A common theme in science fiction is that of robots who are, or somehow become, intelligent enough to have opinions on the way humans are running things; invariably, the opinion is that they don’t much care for it, and they decide as a group to take action in the form of the violent overthrow of their human masters.
Happily (or unhappily, depending on your perspective), we are nowhere near this apocalyptic scenario. But we have brought robots of various kinds to a point where we can rely on them for a wide variety of tasks—in some cases, so much so that the robots just get in each other’s way.
What Not to Do: The Curious Case of Tesla Motors
Tesla Motors, the forward-thinking Silicon Valley electric car company run by serial entrepreneur Elon Musk, recently brought this fact in to sharp relief. Musk himself admitted that automation issues slowed production of the mid-priced Model 3 sedan to well below the initial promise of 5,000 cars per week. The problem was applying “too much automation”—that is, too many factory robots—to the production process. He also noted that “humans are underrated” -- his way of saying that more humans on the assembly line could have prevented many of the production issues.
It’s easy to see why Tesla would want to automate the Model 3’s production as much as possible: cost reduction. Tesla’s other cars, the Model S sedan and the Model X SUV, are expensive cars that few people can afford, so low production rates are not a major issue. To mass-produce a high-quality car at a price point that can actually gain Tesla some market share, they need to reduce their costs as much as possible, and one time-honored way to do that is with automation. Fewer humans in the process, the thinking goes, means fewer mistakes, faster production, and more consistent quality in the end product.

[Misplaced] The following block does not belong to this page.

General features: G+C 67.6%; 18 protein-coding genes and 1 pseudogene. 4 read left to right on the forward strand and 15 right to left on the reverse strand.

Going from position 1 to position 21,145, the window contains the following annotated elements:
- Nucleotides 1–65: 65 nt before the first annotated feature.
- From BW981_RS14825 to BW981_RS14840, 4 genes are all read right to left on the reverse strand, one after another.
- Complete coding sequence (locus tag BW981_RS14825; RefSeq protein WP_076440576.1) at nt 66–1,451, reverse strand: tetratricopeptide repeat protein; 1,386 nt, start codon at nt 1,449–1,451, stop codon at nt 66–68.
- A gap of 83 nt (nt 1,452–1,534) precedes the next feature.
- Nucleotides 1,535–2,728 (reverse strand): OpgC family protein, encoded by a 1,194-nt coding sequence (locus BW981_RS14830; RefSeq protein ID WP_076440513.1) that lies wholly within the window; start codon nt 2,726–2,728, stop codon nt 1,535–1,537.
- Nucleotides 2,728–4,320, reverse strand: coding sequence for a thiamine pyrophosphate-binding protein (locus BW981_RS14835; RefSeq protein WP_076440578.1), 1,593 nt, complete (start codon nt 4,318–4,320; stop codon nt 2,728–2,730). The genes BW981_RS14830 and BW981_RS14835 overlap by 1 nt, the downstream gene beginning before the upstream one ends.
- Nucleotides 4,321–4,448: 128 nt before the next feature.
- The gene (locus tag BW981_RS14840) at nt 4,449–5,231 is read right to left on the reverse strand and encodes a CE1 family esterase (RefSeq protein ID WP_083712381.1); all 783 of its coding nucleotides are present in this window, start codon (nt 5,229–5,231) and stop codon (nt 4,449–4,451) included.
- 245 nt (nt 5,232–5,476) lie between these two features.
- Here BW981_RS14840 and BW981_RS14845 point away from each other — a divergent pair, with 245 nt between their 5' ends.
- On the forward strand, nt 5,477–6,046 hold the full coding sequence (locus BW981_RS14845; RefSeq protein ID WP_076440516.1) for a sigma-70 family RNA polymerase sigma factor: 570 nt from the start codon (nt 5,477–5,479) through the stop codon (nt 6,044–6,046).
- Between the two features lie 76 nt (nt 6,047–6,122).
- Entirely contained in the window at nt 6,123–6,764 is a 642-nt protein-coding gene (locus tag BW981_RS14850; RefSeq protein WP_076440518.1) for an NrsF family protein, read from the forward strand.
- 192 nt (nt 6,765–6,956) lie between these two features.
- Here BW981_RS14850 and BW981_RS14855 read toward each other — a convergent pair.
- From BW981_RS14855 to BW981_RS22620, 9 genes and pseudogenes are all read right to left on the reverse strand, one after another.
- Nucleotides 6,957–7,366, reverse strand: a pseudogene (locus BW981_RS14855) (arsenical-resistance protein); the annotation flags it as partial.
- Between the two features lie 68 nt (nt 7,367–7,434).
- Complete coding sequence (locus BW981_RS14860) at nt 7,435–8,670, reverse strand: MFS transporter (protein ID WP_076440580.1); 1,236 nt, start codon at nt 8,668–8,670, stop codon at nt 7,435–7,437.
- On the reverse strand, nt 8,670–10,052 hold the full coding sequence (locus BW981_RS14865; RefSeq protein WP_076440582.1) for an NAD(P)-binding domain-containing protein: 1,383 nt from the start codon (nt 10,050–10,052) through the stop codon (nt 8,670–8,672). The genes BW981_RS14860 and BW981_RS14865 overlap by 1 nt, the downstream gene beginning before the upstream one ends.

So what went wrong?
Process First, Then Automation
Musk has revealed few technical details on the Model 3 production issues, but we can make some guesses.
We don’t know who designed, built, or programmed the robots and other automation devices, but chances are good they were not fundamentally flawed in some way. More likely, the problem was in getting different robots and systems to work together. Systems integration on this scale is an extraordinarily complex task, and failure is almost guaranteed if it is done under intense time pressure, without a chance for thorough testing. Musk hinted as much when he indicated that automating the Model 3 production line should have been done in phases, rather than all at once.
A better approach might have looked something like this:
- Establish a well-designed process first. This should be the easy part, because humans have been mass-producing cars for over 100 years, and we’ve gotten pretty good at it.
- Determine which parts of the process are most easily automated, and automate them first. The less integration (read: complexity) at this point, the better.
- Get the process running, find out where the kinks are, and get them worked out before applying any more automation. A repeated cycle of continuously evaluating and improving the process, and strategically applying automation where there is a clear advantage in doing so, stands a much higher chance of success than automating everything all at once. Above all, don’t automate a part of the process that you shouldn’t even be doing in the first place.
The Robots Aren’t the Problem
So the problem isn’t that robots aren’t up to the task of making cars. They are. But throwing a bunch of robots together and expecting everything to go smoothly out of the gate is a recipe for failure. You have to understand the process before you can automate it. That’s why you need humans in the mix, at least at first, because they understand processes better than any robot. And the humans who are actually doing the work—that is, the assemblers on the line—understand the process, and where it suffers from inefficiencies, redundancies, and gaps, better than anyone in the corporate offices.
Over time, robots will become even better at manufacturing things, and as standards for interoperability are developed it will become easier to get them to work together. But even then, they won’t be smart enough to tell you when you have a poorly designed process. Only humans can do that, and humans will have a monopoly on that ability for the foreseeable future. We will continue to be the masters of the robots, and not the other way around.